An Open Letter to Manhigut Yehudit and the National Union

February 17, 2009

Following the recent elections and the endless analysis of what happened, as well as the numerous predictions of what is yet to happen, one fact continues to remain quite clear. That is, the constant inability of any one party to garner the overwhelming support of the real majority in this country, a majority which clearly identifies, albeit in different ways and at different levels, with the ‘three basics’ of Judaism – the land of Israel, the Jewish people, and the Torah (for more please see Who are the Majority of Israelis?) For this reason, and in order to finally tap into this real majority, I would like to make a suggestion to Manhigut Yehudit (MY) and the National Union (NU). Quite simply, come together and join forces.

From the outset, I would like to state that my intention is NOT to form another marginal, right-wing, religious party, but rather a party whose clear goal is to tap into the real majority stated above in order to take over the reigns of leadership in the country. Anything less, is not worth the effort. True, this is basically what Moshe Feiglin and MY is trying to do from within the Likud. However, despite their good intentions, they are alienating many good people who simply cannot vote for Likud in the national elections. While many of us vote in the Likud primaries in order to advance the MY candidates, when it comes to the national elections this is a different story. The leadership of the Likud, both today and in the foreseeable future, simply prevents this from being a viable option. Thus, although voting in the Likud primaries certainly strengthens MY, many of us are just as convinced that voting for Likud in the national elections will only make it easier for the present leadership to hand over more Jewish land to our Arab enemies.

Moreover, even if hypothetically one day Moshe Feiglin rises to the top of the Likud, it is almost certain that the moment this happens the Likud ‘powers that be’ at that time (be it Bibi, or Silvan Shalom, etc) will simply take most of the party with them in order to form Likud-2 or Kadima-2, leaving Feiglin the head of a 5-10 seat party. True, these would be 5-10 very good people, but after many years of hard work and perseverance this would not be much of a consolation. Of course this brief analysis might be wrong, but is it worth the risk? Finally, before some will say that nothing would make Feiglin happier than all the Bibis and Shaloms and Livnats splitting from the Likud and leaving Feiglin the head of a small Likud party that he could rebuild in his own fashion, my answer is twofold. One, why go through all the process just to arrive at a small party, when small parties can be established now? Two, although it is true that Bibi managed to rebuild a small and shattered Likud after Ariel Sharon left to form Kadima, there is a big, big difference here. While Bibi is a well entrenched figure in the ruling establishment, with nearly all the power at his disposal, Feiglin is not. This is a massive difference that should not be lightly dismissed.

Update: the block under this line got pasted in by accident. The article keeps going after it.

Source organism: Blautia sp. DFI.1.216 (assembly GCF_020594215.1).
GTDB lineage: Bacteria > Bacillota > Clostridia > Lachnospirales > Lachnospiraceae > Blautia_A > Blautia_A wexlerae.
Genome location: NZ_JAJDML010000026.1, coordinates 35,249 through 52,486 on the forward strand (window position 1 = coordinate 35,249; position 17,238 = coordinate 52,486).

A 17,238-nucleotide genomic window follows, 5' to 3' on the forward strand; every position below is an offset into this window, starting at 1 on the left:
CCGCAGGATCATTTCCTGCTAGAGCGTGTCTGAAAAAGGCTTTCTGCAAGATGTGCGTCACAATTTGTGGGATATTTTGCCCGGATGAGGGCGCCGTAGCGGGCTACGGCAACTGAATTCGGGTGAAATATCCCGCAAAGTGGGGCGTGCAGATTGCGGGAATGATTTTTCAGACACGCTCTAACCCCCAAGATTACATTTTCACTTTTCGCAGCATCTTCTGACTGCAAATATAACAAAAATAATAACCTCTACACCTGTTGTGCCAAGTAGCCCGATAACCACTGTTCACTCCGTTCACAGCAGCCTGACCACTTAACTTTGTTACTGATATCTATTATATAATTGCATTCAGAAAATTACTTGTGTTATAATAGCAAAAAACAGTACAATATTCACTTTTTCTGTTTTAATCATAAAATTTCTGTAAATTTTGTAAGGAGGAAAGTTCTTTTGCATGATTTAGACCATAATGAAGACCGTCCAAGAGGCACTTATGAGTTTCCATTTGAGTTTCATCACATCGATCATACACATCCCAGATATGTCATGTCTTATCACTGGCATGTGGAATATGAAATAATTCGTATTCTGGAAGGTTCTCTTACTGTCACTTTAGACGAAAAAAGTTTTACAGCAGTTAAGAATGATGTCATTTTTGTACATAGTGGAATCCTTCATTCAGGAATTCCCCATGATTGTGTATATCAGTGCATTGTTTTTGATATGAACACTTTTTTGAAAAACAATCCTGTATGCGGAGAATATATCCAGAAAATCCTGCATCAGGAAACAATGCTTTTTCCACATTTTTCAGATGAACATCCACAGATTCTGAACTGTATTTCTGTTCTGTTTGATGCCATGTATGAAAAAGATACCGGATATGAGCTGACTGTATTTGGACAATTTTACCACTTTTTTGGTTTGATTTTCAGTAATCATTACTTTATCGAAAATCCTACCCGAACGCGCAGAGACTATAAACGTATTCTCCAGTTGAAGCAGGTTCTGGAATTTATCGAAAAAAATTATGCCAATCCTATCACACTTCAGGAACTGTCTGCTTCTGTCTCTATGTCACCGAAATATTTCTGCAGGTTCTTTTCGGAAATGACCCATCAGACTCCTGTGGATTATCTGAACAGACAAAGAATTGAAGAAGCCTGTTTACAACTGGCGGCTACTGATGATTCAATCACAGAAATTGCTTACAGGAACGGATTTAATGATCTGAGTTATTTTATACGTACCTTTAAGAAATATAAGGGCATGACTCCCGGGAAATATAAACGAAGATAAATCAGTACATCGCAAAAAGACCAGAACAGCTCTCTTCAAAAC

The point here is not to deride Moshe Feiglin or MY. Personally, I believe Feiglin has more clarity than nearly any other public figure in Israel. Equally important, he understands that the only way to take over the leadership in this country is by connecting to the broad majority mentioned above, and not by targeting a limited population group. This, however, is the problem of the NU. Although the people that comprise the NU are amongst the best, their recent campaign revealed that they, and many of their supporters, are stuck in the limited ‘sectoral mentality’. Campaign adds focusing on the ‘orange crowd’ and ‘values of the knit kippa community’, as well as advertisements on Egged buses depicting a crying child being evacuated from his Gush Katif home, were all so very, very sectoral. Such a limited outlook is incapable of connecting to the larger majority stated above.

Thus, in order to change the political map of this country and to finally connect to the real majority, it is essential that MY and the NU join forces. On the one hand, Moshe Feiglin and MY need to fully understand that they are taking a big risk with their continued path in the Likud, while on the other hand, the NU needs to understand that their limited vision will get them nowhere. Only by joining forces, together with anyone else willing to come aboard (former ‘Likud rebels’, former Mafdal members, etc), with the clearly defined goal of connecting to the real majority, can authentic Jewish leadership finally be established in this country. The time to do this is now, in order to prepare for the next elections in another two to three years.

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